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Just days after Sainsbury’s announced it would close its meat, fish and deli counters, Waitrose has unveiled fresh plans to boost its own food service counters.
Waitrose has launched 30 new lines across its counters since April, and it said it will relaunch its fish and meat counter ranges online at the beginning of next year. The retailer was keen to reassure suppliers and customers about its fresh food counters following Sainsbury’s move to close its counters, which, along with the closure of 420 Argos outlets, will result in about 3,500 job cuts.
“Waitrose is renowned for its service counters, and they remain a key reason why many people shop with us,” said Waitrose category proposition director Jackie Wharton. Food counters allow Waitrose to bring “skills, knowledge and expertise” into its supermarkets, Jackie said, adding that keeping Waitrose’s counters open through the pandemic has helped to “sustain many of our smallest British suppliers, who otherwise would not have had a route to market this year”.
“Having tripled our slot capacity to over 200,000 orders a week, and in light of increased demand for online this year, there is now a huge opportunity for us to offer our counter range on Waitrose.com and we’re excited to relaunch it at the beginning of next year,” Jackie said.
Simon Roberts, the chief executive of Sainsbury’s, also announced that online shopping had skyrocketed due to the pandemic, rising to 40% of all sales, compared to 19% this time last year. “Covid-19 has accelerated a number of shifts in our industry,” Simon said, adding that by simplifying its business, Sainsbury’s would “do a better job for our customers and deliver an improved financial performance and stronger shareholder returns”.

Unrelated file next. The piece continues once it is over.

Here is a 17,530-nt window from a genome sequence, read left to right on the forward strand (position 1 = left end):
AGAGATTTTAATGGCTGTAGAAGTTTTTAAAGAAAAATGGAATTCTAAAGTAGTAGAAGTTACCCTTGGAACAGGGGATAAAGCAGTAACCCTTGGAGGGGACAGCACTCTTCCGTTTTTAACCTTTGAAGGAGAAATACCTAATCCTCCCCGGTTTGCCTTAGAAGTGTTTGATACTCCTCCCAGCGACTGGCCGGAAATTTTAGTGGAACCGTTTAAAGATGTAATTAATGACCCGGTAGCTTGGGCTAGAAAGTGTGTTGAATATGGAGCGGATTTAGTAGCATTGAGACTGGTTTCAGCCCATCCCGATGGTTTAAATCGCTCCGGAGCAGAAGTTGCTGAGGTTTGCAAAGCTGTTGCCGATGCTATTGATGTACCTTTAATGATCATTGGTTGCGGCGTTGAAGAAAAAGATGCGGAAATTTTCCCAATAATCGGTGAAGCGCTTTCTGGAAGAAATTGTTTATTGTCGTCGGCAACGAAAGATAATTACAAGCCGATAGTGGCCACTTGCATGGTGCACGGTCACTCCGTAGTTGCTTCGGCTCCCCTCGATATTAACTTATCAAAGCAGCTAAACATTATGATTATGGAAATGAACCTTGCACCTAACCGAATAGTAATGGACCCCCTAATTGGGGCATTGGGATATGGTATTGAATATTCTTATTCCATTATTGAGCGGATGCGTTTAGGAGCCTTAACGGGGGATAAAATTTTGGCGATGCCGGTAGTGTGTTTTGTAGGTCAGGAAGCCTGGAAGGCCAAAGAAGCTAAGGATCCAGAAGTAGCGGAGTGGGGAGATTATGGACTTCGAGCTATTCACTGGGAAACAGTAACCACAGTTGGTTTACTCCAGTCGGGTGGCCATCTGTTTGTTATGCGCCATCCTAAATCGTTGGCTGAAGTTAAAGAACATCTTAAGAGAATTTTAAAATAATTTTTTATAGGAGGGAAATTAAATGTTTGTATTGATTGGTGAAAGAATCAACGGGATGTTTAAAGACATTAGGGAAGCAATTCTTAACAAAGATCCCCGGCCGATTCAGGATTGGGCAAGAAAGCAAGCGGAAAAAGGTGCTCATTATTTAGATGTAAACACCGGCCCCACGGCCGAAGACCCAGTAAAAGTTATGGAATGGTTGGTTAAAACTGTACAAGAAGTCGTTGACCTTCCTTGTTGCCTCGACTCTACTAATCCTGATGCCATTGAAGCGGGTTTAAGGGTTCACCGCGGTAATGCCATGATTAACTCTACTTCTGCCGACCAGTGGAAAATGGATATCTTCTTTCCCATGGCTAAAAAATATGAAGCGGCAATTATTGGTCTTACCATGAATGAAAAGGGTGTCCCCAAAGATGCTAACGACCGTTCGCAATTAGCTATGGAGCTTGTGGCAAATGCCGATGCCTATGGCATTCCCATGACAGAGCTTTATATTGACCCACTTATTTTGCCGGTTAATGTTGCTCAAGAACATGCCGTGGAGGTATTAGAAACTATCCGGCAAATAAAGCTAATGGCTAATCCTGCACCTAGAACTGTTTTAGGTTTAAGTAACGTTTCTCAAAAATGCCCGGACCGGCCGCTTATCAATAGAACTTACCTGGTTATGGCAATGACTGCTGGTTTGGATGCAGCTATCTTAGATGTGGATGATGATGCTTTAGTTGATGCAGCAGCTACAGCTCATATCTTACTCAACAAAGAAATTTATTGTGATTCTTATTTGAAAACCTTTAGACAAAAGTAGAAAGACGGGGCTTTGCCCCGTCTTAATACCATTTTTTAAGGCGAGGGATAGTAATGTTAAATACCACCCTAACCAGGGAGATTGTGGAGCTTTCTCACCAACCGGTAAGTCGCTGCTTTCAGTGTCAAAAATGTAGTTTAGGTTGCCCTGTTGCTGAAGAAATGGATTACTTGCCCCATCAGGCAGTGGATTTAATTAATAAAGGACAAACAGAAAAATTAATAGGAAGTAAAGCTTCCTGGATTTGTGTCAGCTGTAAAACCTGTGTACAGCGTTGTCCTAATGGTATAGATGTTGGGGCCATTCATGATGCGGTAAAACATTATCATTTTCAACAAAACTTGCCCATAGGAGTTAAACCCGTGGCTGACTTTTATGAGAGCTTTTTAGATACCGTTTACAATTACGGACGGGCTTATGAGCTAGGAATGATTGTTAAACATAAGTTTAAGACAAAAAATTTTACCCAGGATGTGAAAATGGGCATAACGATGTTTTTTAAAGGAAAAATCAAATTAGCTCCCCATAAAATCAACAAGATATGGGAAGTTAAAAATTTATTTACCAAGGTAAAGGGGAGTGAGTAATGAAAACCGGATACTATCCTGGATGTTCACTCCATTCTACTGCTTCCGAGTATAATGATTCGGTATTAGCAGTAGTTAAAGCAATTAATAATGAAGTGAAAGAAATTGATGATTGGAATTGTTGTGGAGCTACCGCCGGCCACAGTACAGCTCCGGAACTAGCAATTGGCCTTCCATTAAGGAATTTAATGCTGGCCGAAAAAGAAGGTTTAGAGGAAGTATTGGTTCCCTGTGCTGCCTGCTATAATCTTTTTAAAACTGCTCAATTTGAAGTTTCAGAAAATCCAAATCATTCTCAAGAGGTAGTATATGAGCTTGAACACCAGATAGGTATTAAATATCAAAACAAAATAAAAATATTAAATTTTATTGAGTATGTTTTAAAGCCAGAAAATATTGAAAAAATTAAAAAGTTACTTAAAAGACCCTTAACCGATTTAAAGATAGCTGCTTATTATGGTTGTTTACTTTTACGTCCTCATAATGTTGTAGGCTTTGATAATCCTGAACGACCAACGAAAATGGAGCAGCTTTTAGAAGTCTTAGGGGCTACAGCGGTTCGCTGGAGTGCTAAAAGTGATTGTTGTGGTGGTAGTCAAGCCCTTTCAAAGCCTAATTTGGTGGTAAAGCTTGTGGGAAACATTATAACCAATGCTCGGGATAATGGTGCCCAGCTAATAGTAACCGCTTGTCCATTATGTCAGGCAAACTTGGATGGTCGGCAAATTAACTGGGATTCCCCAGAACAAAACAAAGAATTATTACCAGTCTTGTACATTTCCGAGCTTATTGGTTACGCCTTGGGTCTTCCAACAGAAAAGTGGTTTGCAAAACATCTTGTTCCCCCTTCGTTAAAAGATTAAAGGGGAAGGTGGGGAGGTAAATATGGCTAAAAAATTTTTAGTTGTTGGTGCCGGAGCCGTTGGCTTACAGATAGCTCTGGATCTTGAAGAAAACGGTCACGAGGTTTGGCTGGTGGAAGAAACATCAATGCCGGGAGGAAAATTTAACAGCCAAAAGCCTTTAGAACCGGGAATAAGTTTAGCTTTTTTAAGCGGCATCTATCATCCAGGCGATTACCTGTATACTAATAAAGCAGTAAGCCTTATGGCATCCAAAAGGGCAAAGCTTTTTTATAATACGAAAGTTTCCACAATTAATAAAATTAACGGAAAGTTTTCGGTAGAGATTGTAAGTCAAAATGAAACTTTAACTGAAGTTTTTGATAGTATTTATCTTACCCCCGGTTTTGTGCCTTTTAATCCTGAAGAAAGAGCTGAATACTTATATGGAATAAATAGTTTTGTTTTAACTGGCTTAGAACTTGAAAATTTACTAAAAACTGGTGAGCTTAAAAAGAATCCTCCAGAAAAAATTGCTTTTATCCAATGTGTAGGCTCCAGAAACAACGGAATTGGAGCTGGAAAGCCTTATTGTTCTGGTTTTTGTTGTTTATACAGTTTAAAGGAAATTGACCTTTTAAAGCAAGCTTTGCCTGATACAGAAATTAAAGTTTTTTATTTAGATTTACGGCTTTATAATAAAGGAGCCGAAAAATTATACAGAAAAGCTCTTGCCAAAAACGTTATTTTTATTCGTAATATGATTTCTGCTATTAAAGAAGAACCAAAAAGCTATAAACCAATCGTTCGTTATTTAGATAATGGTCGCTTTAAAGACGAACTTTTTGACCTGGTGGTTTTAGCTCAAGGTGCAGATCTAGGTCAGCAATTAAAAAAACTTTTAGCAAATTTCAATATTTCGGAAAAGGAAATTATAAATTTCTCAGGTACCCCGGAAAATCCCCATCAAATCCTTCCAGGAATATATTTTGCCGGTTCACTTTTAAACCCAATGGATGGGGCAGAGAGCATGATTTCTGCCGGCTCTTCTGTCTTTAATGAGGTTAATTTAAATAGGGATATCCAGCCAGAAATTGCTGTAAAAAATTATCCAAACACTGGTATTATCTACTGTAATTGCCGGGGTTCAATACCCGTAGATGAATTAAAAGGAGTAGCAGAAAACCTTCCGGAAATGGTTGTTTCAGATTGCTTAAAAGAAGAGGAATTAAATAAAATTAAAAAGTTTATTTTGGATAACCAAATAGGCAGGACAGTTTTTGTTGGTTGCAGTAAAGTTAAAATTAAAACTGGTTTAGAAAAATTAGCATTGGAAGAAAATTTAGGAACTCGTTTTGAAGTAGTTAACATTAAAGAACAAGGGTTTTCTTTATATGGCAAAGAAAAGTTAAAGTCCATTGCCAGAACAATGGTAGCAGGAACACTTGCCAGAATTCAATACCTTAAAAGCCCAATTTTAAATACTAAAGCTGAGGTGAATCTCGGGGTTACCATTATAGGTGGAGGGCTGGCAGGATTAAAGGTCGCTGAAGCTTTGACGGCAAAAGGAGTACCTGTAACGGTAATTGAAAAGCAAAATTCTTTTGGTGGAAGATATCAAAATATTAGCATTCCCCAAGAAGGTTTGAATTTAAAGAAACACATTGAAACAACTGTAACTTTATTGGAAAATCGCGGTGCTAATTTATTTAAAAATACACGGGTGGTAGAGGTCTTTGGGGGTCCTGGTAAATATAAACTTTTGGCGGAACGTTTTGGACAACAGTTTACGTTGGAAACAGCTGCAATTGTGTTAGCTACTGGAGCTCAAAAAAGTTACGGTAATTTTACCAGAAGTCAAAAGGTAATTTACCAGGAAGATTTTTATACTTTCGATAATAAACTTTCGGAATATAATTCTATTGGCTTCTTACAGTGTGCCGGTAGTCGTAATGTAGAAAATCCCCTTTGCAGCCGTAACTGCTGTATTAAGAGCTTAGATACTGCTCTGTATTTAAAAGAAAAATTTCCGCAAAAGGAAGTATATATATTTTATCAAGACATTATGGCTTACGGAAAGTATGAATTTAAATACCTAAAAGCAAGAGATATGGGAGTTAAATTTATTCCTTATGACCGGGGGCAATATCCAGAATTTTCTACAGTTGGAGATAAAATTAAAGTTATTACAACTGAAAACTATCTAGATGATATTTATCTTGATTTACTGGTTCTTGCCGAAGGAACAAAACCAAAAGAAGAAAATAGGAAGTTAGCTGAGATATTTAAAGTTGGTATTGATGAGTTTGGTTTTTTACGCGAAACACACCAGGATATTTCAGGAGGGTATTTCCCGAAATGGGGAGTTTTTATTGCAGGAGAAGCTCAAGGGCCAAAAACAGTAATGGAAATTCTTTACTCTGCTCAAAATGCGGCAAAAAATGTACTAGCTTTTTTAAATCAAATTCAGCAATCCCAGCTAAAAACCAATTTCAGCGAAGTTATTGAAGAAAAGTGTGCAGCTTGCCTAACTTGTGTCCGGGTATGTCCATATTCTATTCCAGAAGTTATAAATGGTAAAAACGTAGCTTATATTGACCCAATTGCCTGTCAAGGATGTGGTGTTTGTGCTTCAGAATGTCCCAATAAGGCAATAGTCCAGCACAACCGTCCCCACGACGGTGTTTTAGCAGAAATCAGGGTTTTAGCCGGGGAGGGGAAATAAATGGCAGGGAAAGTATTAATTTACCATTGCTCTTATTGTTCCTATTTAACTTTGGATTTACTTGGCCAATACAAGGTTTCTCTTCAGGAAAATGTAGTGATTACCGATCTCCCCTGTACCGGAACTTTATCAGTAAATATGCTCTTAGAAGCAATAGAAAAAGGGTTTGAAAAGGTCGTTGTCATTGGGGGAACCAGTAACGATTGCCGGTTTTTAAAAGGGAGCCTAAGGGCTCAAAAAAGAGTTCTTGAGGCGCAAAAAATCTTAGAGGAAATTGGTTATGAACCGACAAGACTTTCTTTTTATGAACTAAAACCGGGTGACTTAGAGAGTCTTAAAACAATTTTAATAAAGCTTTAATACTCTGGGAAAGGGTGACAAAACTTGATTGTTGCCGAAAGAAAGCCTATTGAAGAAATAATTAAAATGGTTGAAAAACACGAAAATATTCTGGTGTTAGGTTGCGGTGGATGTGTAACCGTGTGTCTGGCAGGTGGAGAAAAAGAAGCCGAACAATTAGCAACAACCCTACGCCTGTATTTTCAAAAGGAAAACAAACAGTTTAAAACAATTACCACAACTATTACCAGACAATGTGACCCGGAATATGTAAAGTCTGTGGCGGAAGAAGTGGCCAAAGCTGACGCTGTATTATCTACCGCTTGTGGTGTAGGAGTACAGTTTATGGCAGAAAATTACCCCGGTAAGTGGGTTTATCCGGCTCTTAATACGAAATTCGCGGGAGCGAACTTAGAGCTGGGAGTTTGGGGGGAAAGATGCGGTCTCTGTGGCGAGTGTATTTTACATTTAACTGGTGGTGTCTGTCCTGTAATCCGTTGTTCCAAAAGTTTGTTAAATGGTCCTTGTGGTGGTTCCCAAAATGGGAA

Indeed, Fraser McKevitt head of retail and consumer insight at Kantar, said that the number of supermarket trips involving a visit to the delicatessen, meat, or fish counter has fallen by 33% in the past 12 weeks, as many operations were suspended because of the pandemic. “But that doesn’t mean shoppers are snubbing unpackaged, fresh products altogether,” he continued.
But it appears that shoppers are favouring independents for their food service counter needs. “In fact, the first national lockdown saw record numbers of people buy meat from other sources. Over two million households have visited their local butcher in the past three months, 100,000 more than this time last year,” Fraser said.
Mark Kacary, managing director of The Norfolk Deli, was not surprised by the closure of Sainsbury’s food counters, explaining that multichannel retailers fail to replicate the passion and drive needed to successfully run a first-rate deli or butcher. “To run a high-quality cheese counter or an excellent butcher counter requires more than a spreadsheet, and is not as easy to manage as some might believe.”
Although he was sad to hear about the job losses, saying it “not something we would wish upon anyone,” Mark said that for retailers it was “overdue karma to and for all the small high street businesses which were effectively driven out of business” by supermarket chains’ “incessant drive to provide anything and everything small independent specialists were known for on the high streets.”